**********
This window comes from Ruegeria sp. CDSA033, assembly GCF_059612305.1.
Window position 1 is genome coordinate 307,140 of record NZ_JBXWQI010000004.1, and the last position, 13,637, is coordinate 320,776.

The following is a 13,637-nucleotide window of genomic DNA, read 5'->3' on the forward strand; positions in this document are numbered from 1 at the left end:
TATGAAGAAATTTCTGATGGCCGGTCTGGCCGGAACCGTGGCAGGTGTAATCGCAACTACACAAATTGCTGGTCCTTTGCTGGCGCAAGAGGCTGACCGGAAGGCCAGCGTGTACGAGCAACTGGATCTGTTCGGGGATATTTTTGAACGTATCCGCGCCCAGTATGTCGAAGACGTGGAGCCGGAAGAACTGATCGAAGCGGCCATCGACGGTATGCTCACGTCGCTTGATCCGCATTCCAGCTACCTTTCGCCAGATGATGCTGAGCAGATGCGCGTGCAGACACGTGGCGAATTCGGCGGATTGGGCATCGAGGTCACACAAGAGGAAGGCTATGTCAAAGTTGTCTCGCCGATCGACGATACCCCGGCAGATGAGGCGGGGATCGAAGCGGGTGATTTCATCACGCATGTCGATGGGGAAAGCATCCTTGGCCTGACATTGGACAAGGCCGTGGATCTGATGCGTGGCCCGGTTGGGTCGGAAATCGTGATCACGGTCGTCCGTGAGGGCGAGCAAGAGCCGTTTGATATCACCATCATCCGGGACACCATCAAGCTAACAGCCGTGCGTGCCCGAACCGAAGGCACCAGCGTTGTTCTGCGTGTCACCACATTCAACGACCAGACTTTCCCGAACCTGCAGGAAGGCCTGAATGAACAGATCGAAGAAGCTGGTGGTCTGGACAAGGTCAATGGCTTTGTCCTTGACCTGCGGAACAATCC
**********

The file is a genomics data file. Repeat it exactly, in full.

This window comes from Ruegeria sp. CDSA033, assembly GCF_059612305.1.
Window position 1 is genome coordinate 307,140 of record NZ_JBXWQI010000004.1, and the last position, 13,637, is coordinate 320,776.

The following is a 13,637-nucleotide window of genomic DNA, read 5'->3' on the forward strand; positions in this document are numbered from 1 at the left end:
TATGAAGAAATTTCTGATGGCCGGTCTGGCCGGAACCGTGGCAGGTGTAATCGCAACTACACAAATTGCTGGTCCTTTGCTGGCGCAAGAGGCTGACCGGAAGGCCAGCGTGTACGAGCAACTGGATCTGTTCGGGGATATTTTTGAACGTATCCGCGCCCAGTATGTCGAAGACGTGGAGCCGGAAGAACTGATCGAAGCGGCCATCGACGGTATGCTCACGTCGCTTGATCCGCATTCCAGCTACCTTTCGCCAGATGATGCTGAGCAGATGCGCGTGCAGACACGTGGCGAATTCGGCGGATTGGGCATCGAGGTCACACAAGAGGAAGGCTATGTCAAAGTTGTCTCGCCGATCGACGATACCCCGGCAGATGAGGCGGGGATCGAAGCGGGTGATTTCATCACGCATGTCGATGGGGAAAGCATCCTTGGCCTGACATTGGACAAGGCCGTGGATCTGATGCGTGGCCCGGTTGGGTCGGAAATCGTGATCACGGTCGTCCGTGAGGGCGAGCAAGAGCCGTTTGATATCACCATCATCCGGGACACCATCAAGCTAACAGCCGTGCGTGCCCGAACCGAAGGCACCAGCGTTGTTCTGCGTGTCACCACATTCAACGACCAGACTTTCCCGAACCTGCAGGAAGGCCTGAATGAACAGATCGAAGAAGCTGGTGGTCTGGACAAGGTCAATGGCTTTGTCCTTGACCTGCGGAACAATCC